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Maker, Smith of Clerkenwell, England. Model - Presentation piece, Brighton Pavilion, c. 1860.  22"h x 18"w x 9.5"d, net clock movement without base, 18"h x 13"w x 7"d. 

Eight day duration, three train chain fusee, heavy frame in the Brighton Pavilion design; seven knopped and finned pillars, blued screws throughout. Quarter chiming Cambridge tune on eight bells; hour chiming on gong. Pull chain repeat. Extensively documented in Derek Roberts, British Skeleton Clocks, pp. 210-214, "This clock, which must have been one of the finest English skeleton clocks produced would have been made by Smith's of Clerkenwell". Click here for another fine example of a Smith presentation clock.

 

Click on the individual pictures for detail photos.

      Smiths 3 train (1).jpg (580627 bytes)

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These clocks were quite expensive in their day and were customized with various features. The level of finish and quality could be selected. For example one could have the various cocks, bridges and levers in the solid, or fully pierced. Silver appliques or even small turned urns could be added. Pendulums could have simple rods and bobs or the more elaborate types as seen here. A Smith's catalog of 1865 gives some idea of the value of these timepieces. 'Chime Skeleton Clocks, quarter-hours on eight bells & hours on gong, 25 Pounds upwards', 1. That was their minimum price for a much smaller and less fancy base model. This example was one of Smith's largest and fanciest three train quarter chiming clocks, top of the line as to finish work. Notice the extent to which the maker pierced the various cocks and bridges, fretted the racks and levers; decorated the various components. The velvet base has an elaborate silver filigree pattern as well as a silver 'fencing' surrounding the original base and plinth which holds the original glass dome. These features as well as the size of movement added the cost for an estimated final price of 50 Pounds. The pay for an average government worker in 1865 was 68 Pounds per year or 37,400 Pounds in 2006. Current value of the Pound in 1865 wages would translate into a 551:1 ratio to 2006 or a price of 27,550 Pounds for this clock today; nearly a full year's wages. This clock would be an extreme specimen of 'over the top' high Victorian design. A perfect example of the quote found on the skeleton clock home page. Altogether, given the originality of all components and design features, this is, along with another in this collection, the best examples offered by this prominent maker.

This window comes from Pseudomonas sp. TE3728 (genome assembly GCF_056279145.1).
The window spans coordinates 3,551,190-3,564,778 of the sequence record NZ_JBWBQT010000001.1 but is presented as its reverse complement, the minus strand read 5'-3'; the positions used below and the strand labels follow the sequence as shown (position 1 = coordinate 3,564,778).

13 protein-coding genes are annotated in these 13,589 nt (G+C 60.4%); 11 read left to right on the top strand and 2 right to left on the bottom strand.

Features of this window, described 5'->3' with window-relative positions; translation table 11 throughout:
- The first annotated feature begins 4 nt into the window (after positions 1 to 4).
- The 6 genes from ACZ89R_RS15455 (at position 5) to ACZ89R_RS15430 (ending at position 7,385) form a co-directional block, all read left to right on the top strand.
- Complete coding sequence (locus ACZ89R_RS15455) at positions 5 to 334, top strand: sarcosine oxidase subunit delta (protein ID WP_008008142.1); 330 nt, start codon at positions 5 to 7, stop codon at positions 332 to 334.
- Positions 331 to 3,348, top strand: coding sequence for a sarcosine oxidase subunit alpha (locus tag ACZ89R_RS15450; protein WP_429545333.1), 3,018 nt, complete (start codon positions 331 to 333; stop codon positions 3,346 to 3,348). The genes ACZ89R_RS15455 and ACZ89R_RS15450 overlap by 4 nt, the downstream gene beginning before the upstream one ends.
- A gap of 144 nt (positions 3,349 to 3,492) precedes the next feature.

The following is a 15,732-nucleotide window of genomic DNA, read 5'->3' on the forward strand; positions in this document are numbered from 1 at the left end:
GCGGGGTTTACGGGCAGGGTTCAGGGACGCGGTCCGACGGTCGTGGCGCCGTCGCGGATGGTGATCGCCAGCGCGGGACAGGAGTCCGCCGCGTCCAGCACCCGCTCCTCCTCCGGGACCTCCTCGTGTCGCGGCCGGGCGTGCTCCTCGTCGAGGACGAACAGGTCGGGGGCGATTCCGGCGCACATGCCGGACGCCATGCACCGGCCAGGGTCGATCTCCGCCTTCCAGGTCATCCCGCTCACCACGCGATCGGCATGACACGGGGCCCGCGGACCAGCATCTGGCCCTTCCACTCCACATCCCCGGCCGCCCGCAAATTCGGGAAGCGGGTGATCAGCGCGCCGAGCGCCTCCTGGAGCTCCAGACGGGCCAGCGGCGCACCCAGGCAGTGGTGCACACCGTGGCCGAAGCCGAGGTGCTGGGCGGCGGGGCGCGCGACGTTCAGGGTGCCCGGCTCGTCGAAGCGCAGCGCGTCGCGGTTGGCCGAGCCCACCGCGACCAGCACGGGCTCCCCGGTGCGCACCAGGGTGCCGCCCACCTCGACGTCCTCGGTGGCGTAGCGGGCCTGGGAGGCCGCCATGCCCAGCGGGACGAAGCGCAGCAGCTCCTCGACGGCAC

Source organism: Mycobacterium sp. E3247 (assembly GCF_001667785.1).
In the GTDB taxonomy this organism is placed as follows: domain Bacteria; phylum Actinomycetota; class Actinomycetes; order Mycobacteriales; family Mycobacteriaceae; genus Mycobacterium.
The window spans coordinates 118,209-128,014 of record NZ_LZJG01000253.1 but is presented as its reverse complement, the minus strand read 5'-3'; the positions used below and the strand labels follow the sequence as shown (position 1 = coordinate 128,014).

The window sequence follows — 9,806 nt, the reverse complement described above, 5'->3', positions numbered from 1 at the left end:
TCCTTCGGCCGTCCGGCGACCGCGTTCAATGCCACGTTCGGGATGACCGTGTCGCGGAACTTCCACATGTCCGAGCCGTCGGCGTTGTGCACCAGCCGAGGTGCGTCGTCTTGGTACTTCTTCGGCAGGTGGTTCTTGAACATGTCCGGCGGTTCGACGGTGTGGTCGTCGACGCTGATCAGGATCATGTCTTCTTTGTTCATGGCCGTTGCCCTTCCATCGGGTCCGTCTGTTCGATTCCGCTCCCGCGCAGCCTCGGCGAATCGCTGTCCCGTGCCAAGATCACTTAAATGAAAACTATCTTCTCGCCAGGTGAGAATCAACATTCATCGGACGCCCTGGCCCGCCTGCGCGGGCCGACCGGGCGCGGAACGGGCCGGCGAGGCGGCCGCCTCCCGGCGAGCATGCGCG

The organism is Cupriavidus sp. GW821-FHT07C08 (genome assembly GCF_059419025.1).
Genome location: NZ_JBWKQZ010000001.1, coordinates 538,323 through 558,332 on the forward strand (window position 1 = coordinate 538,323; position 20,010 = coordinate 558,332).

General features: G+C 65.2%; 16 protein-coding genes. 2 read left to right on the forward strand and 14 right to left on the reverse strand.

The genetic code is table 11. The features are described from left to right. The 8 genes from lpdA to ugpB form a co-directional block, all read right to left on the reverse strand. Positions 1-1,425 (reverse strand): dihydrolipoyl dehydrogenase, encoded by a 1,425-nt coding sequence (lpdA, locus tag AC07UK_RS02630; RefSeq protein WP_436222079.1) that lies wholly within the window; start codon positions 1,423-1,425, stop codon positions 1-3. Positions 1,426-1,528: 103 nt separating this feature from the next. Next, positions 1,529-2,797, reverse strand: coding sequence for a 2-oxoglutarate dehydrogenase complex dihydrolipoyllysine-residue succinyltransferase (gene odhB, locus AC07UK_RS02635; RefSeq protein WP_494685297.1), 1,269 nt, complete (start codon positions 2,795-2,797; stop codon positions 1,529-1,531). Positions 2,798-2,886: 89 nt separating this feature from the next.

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1 .British Skeleton Clocks, Derek Roberts, p. 127